Britain said on Monday that the Omicron variant of coronavirus was spreading at a “phenomenal rate” and accounted for about 40% of all infections in London so people should get an additional dose of the vaccine because double-jabbed people are vulnerable.
Since the first cases of the Omicron variant were detected on Nov 27 in the UK, Prime Minister Boris Johnson has imposed tougher restrictions and told the nation on Sunday that a “tidal wave” of Omicron was about to hit.
Britain says that unless action is taken there could be a million people infected with Omicron, which scientists say can still infect people who are double-vaccinated, by the end of the month.
“What we now know about Omicron is that… it’s spreading at a phenomenal rate, something that we’ve never seen before, it’s doubling every two to three days in infections,” Health Secretary Sajid Javid told Sky News.
“That means we’re facing a tidal wave of infection, we’re once again in a race between the vaccine and the virus.”
The pound fell 0.4% to US$1.3225, while it was broadly steady against the euro at 85.29 pence.
Johnson, who is grappling with a rebellion in his party over measures to curb the Omicron spread and an outcry over alleged Downing Street parties during last year’s lockdowns, said people should rush to get booster vaccines to protect “our freedoms and our way of life”.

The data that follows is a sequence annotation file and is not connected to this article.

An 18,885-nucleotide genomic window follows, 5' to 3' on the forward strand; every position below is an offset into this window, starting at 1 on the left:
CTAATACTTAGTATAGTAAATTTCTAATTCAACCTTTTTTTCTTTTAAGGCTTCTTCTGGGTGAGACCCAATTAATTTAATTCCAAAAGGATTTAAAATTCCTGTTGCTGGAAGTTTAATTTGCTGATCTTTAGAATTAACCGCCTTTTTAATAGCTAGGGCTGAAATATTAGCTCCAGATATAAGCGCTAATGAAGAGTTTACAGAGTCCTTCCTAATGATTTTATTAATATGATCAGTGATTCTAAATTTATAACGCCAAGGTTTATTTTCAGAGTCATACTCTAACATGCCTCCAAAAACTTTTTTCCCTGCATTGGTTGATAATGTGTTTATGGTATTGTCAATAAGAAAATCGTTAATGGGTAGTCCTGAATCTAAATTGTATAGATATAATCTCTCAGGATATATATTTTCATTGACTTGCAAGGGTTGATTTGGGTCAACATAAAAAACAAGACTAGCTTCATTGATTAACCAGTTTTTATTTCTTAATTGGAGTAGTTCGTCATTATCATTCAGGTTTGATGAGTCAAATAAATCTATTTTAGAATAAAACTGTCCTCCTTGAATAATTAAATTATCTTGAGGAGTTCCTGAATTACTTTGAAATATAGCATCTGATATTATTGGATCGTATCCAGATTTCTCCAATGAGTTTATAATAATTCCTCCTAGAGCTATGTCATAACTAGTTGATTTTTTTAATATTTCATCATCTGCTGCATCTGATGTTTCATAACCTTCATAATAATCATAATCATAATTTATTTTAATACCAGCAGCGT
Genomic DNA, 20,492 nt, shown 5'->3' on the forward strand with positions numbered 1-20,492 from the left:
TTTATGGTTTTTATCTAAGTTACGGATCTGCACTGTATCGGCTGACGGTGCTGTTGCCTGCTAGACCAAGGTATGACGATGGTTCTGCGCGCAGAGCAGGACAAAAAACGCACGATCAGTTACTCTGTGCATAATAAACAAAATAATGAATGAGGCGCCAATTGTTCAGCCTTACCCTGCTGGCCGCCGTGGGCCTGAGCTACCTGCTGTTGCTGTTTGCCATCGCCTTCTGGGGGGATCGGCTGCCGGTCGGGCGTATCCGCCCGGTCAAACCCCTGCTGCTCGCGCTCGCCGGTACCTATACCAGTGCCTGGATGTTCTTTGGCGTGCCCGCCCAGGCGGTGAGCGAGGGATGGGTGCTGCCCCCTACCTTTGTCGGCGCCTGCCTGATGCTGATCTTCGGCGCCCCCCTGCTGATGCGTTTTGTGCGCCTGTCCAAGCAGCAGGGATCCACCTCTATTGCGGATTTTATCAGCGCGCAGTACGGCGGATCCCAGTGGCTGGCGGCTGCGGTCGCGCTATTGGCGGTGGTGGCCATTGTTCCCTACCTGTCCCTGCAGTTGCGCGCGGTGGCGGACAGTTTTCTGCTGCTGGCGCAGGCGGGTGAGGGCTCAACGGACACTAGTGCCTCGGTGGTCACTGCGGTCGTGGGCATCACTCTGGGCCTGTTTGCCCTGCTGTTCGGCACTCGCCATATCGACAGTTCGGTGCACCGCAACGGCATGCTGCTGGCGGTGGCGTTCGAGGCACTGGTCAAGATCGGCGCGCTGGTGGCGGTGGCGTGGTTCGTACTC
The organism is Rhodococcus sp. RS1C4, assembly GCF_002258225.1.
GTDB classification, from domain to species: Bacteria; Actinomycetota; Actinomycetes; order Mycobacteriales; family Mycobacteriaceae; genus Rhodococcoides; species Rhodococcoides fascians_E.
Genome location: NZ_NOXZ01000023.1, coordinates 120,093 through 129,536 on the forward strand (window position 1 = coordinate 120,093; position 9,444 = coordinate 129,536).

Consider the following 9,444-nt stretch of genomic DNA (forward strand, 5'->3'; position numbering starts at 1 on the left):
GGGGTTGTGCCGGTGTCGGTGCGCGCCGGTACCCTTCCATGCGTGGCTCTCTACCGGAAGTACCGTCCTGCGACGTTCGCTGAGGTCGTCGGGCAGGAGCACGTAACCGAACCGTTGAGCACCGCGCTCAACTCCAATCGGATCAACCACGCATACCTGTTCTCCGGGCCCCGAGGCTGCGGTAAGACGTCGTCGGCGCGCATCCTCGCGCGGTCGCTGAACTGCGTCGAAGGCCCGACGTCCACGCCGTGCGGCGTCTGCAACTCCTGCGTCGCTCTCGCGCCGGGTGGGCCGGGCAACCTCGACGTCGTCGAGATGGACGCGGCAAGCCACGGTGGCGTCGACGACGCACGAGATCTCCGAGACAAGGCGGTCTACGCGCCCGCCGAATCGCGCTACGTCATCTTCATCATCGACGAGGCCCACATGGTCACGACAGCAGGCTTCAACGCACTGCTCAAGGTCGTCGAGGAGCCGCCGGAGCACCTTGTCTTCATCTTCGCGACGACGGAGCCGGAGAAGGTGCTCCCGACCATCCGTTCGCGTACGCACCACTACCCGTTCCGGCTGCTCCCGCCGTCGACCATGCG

The novel coronavirus, which was first detected in China in late 2019, has killed 5.3 million people, wiped out trillions of dollars in economic output and turned normal life upside down for people across the world.
Data released on Friday showed that vaccine efficacy against symptomatic infection was substantially reduced against Omicron with just two doses, but a third dose boosted protection up to over 70%.
Though Javid said there had been no deaths yet confirmed in England and just 10 people were hospitalised in England with the variant, he said Omicron was probably behind around 40% of infections in London.
He said that while symptoms of the variant might be milder, its swift spread meant that unless the government acted then the health service could be overwhelmed.
“Even when a virus is mild, a small percentage of people from a very large number still can equal a high number of hospitalisations,” Javid said.
“Two doses are not enough, but three doses still provide excellent protection against symptomatic infection,” he said.